Saudi Aramco CEO Amin al-Nasser. Photo: Eric Piermont/AFP via Getty Images
Saudi Aramco on Sunday announced an altered and expanded slate of directors, including the first female member, as the company plans for a massive IPO and widens its international footprint.
Why it matters: The move reflects the broader ambitions of the state oil giant, which is planning the IPO to help fund the kingdom's economic diversification.
New members of what's now an 11-member board include:
- Andrew Liveris, the outgoing chairman and CEO of Dow Chemical.
- Lynn Laverty Elsenhans, the former president & CEO of Sunoco Inc.
- Peter L. Cella, the former president and CEO of Chevron Philips Chemical Co.
Timing: The announcement also arrives as Aramco has been looking to expand investments abroad, including potential new petrochemical projects in the Gulf Coast and elsewhere, a business area where the new members have deep experience. Bloomberg looks at planned and potential refining and petrochemical investments in several countries here.
Yes, but: Plans for listing of around 5% of Aramco, which the kingdom hopes will raise tens of billions of dollars, have been mired in uncertainty around timing and even whether to proceed.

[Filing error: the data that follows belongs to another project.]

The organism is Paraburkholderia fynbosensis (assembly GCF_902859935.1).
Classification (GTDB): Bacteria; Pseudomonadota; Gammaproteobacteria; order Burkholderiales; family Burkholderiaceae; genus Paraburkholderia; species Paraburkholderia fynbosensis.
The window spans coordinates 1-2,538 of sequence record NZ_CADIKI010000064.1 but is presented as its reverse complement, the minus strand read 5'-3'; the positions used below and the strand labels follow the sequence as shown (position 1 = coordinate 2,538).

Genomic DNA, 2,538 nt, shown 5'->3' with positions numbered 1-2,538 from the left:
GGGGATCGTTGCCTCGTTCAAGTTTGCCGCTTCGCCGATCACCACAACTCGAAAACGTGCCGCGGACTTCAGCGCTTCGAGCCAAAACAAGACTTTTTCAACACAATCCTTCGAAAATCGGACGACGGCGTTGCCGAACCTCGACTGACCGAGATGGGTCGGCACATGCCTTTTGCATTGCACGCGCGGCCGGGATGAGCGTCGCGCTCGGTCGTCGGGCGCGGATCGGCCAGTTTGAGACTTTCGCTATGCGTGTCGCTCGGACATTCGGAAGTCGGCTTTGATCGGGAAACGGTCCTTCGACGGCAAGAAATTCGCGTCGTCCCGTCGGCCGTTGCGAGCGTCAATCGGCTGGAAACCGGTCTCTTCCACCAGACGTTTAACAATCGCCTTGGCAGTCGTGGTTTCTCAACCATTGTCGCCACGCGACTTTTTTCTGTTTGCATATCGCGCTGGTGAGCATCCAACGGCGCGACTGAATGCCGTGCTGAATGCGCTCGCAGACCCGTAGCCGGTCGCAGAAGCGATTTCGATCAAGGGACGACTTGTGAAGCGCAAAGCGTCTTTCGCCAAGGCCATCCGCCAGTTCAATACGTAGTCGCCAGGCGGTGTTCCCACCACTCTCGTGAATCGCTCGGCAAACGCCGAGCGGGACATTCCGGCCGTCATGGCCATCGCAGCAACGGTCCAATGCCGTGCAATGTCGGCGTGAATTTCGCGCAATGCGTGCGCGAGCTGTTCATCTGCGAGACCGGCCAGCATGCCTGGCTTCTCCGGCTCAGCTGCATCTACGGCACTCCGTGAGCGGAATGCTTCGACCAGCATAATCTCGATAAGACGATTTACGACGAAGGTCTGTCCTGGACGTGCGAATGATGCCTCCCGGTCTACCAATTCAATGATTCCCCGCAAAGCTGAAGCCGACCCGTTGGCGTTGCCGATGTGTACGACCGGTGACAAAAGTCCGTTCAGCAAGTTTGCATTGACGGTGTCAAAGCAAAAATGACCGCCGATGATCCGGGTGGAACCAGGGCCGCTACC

- Officials initially targeted a 2018 IPO, but that looks increasingly unlikely, and the kingdom has also not selected a location, with New York, London and Hong Kong believed to be the major contenders.
- They are also planning to sell shares on Saudi Arabia's domestic exchange.
The intrigue: The Wall Street Journal notes that the board "remains packed with government officials, which could limit its options for listing on Western exchanges like New York and London."
One level deeper: Other new members of the board are H.E. Mohammed A. Al-Jadaan, who is the country's minister of finance, and H.E. Mohammed M. Al-Tuwaijri, who is minister of Economy and planning.
- Per the announcement, the outgoing members areH.E. Dr. Majid Al-Moneef, an adviser to the Royal Court; H.E. Dr. Khaled S. Al-Sultan, rector of King Fahd University of Petroleum and Minerals, and Peter Woicke, former managing director of the World Bank.